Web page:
Beer styles. Hard to think of another topic that gets geeks so worked up, even while the Ordinary Drinker--that quasi-mythical creature--couldn't give a rat's ass.
Just in case you are an Ordinary Drinker, and you would like to decide whether to give said ass of rat, allow me to sum it up: Should we categorize beer under descriptors like porter, American pale lager, Flemish red, Northern English brown, and so on? Is that useful, or does dropping beer into boxes like that do more harm than good?
Usually the debate devolves into the usual creaky old dichotomies, but occasionally someone breathes some life into it. Like Alan last week, who was riffing on Michael Jackson. The discussion was a welcome reminder that styles as know them today began as something educational and descriptive--a way to explain what is--rather than something normative--what ought to be. Understanding the difference could resolve a lot of those stale arguments.
Today I attack it from a different angle: theology. The problem of beer styles popped into my head when I read this quote from Joseph Campbell:
The difference between a priest and a shaman is that the priest is a functionary and the shaman is someone who has had an experience. In our tradition it is the monk who seeks the experience, while the priest is the one who has studied to serve in the community.Let's start with the fact that there are all sorts of beers out there in the world to experience. Let's follow it with the idea that styles are a symbolic system that began as a way to explain those sorts to those of us who might never get to visit Düsseldorf for a genuine Altbier. Then let's conclude with the recognition that there are a lot of folks out there who behave as style experts, brewing or judging Alts or Goses or Rauchbiers, when they have never even been to Germany.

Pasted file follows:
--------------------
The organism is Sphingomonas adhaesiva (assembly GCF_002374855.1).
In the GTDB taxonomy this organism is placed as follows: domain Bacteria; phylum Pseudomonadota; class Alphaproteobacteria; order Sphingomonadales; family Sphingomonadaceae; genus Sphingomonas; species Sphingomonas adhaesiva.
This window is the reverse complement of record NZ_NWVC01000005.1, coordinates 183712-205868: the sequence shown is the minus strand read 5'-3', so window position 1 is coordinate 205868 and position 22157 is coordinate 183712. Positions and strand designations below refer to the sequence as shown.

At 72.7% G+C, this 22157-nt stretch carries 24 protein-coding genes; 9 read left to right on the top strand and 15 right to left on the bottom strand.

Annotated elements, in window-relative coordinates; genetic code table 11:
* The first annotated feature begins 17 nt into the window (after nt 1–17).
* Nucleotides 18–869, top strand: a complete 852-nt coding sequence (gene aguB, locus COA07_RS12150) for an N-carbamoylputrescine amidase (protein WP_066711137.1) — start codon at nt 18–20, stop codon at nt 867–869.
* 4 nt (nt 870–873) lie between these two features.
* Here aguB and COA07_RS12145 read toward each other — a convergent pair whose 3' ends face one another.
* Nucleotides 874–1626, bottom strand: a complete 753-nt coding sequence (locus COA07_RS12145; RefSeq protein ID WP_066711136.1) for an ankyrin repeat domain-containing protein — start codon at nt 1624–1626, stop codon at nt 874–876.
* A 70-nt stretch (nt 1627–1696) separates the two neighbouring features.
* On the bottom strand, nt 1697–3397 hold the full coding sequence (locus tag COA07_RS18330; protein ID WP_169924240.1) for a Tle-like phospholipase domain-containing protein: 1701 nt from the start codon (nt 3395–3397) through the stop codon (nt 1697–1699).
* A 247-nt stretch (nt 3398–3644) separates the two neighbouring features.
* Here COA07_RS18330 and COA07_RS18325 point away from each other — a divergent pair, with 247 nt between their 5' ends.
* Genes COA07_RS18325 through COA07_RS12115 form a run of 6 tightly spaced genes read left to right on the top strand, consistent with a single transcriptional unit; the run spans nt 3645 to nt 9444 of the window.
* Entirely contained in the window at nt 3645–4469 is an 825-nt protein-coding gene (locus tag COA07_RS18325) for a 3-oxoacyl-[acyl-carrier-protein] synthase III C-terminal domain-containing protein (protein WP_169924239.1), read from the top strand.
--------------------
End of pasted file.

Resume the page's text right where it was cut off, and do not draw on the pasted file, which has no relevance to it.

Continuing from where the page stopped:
I had a friend who attended an international meeting of the Roman Catholic meditative orders, which was held in Bangkok. He told me that the Catholic monks had no problems understanding the Buddhist monks, but that it was the clergy of the two religions who were unable to understand each other.
The person who has had a mystical experience knows that all the symbolic expressions of it are faulty. The symbols don't render the experience, they suggest it.
So what are you? Beer priest, monk, or layperson? Or is that just a new set of boxes that would do more harm than good?